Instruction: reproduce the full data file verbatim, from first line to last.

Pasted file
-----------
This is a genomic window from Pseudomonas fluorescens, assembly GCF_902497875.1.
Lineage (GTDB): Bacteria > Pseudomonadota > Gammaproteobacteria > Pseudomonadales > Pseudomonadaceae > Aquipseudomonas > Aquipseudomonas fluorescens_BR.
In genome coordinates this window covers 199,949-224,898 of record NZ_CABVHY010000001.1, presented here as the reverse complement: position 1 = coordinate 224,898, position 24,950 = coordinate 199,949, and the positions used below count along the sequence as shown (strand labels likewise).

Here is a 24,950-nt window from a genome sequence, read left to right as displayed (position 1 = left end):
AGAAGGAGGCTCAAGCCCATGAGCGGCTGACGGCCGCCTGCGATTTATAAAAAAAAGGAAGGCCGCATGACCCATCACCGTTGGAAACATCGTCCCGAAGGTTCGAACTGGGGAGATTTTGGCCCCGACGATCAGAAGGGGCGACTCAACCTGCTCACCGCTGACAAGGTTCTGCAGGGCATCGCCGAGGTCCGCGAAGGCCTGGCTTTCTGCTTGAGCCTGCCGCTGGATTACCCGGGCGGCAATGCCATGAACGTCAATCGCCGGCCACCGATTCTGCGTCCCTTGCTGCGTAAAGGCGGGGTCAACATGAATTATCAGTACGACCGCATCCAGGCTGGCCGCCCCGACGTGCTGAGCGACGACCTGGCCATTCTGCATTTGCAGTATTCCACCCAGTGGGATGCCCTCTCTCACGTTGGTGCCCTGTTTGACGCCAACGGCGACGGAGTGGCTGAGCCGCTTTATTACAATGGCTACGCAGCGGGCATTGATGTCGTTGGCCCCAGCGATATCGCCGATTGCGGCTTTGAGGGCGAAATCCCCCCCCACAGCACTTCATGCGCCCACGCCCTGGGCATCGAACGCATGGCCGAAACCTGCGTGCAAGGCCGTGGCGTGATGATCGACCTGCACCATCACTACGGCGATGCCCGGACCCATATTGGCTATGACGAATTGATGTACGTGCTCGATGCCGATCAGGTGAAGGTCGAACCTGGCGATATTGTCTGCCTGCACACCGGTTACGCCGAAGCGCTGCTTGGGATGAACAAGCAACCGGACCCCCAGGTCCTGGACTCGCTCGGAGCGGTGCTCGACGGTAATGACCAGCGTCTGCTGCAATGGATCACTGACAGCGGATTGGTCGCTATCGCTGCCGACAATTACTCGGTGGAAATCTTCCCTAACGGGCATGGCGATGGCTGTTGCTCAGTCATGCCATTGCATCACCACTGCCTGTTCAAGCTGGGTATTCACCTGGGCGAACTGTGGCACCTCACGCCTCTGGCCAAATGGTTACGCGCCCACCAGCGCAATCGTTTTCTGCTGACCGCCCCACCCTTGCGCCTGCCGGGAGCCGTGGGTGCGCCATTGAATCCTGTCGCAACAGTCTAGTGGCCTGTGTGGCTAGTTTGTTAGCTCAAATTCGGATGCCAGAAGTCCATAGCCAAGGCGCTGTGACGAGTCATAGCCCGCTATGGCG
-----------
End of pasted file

This is a genomic window from Pseudomonas fluorescens, assembly GCF_902497875.1.
Lineage (GTDB): Bacteria > Pseudomonadota > Gammaproteobacteria > Pseudomonadales > Pseudomonadaceae > Aquipseudomonas > Aquipseudomonas fluorescens_BR.
In genome coordinates this window covers 199,949-224,898 of record NZ_CABVHY010000001.1, presented here as the reverse complement: position 1 = coordinate 224,898, position 24,950 = coordinate 199,949, and the positions used below count along the sequence as shown (strand labels likewise).

Here is a 24,950-nt window from a genome sequence, read left to right as displayed (position 1 = left end):
AGAAGGAGGCTCAAGCCCATGAGCGGCTGACGGCCGCCTGCGATTTATAAAAAAAAGGAAGGCCGCATGACCCATCACCGTTGGAAACATCGTCCCGAAGGTTCGAACTGGGGAGATTTTGGCCCCGACGATCAGAAGGGGCGACTCAACCTGCTCACCGCTGACAAGGTTCTGCAGGGCATCGCCGAGGTCCGCGAAGGCCTGGCTTTCTGCTTGAGCCTGCCGCTGGATTACCCGGGCGGCAATGCCATGAACGTCAATCGCCGGCCACCGATTCTGCGTCCCTTGCTGCGTAAAGGCGGGGTCAACATGAATTATCAGTACGACCGCATCCAGGCTGGCCGCCCCGACGTGCTGAGCGACGACCTGGCCATTCTGCATTTGCAGTATTCCACCCAGTGGGATGCCCTCTCTCACGTTGGTGCCCTGTTTGACGCCAACGGCGACGGAGTGGCTGAGCCGCTTTATTACAATGGCTACGCAGCGGGCATTGATGTCGTTGGCCCCAGCGATATCGCCGATTGCGGCTTTGAGGGCGAAATCCCCCCCCACAGCACTTCATGCGCCCACGCCCTGGGCATCGAACGCATGGCCGAAACCTGCGTGCAAGGCCGTGGCGTGATGATCGACCTGCACCATCACTACGGCGATGCCCGGACCCATATTGGCTATGACGAATTGATGTACGTGCTCGATGCCGATCAGGTGAAGGTCGAACCTGGCGATATTGTCTGCCTGCACACCGGTTACGCCGAAGCGCTGCTTGGGATGAACAAGCAACCGGACCCCCAGGTCCTGGACTCGCTCGGAGCGGTGCTCGACGGTAATGACCAGCGTCTGCTGCAATGGATCACTGACAGCGGATTGGTCGCTATCGCTGCCGACAATTACTCGGTGGAAATCTTCCCTAACGGGCATGGCGATGGCTGTTGCTCAGTCATGCCATTGCATCACCACTGCCTGTTCAAGCTGGGTATTCACCTGGGCGAACTGTGGCACCTCACGCCTCTGGCCAAATGGTTACGCGCCCACCAGCGCAATCGTTTTCTGCTGACCGCCCCACCCTTGCGCCTGCCGGGAGCCGTGGGTGCGCCATTGAATCCTGTCGCAACAGTCTAGTGGCCTGTGTGGCTAGTTTGTTAGCTCAAATTCGGATGCCAGAAGTCCATAGCCAAGGCGCTGTGACGAGTCATAGCCCGCTATGGCG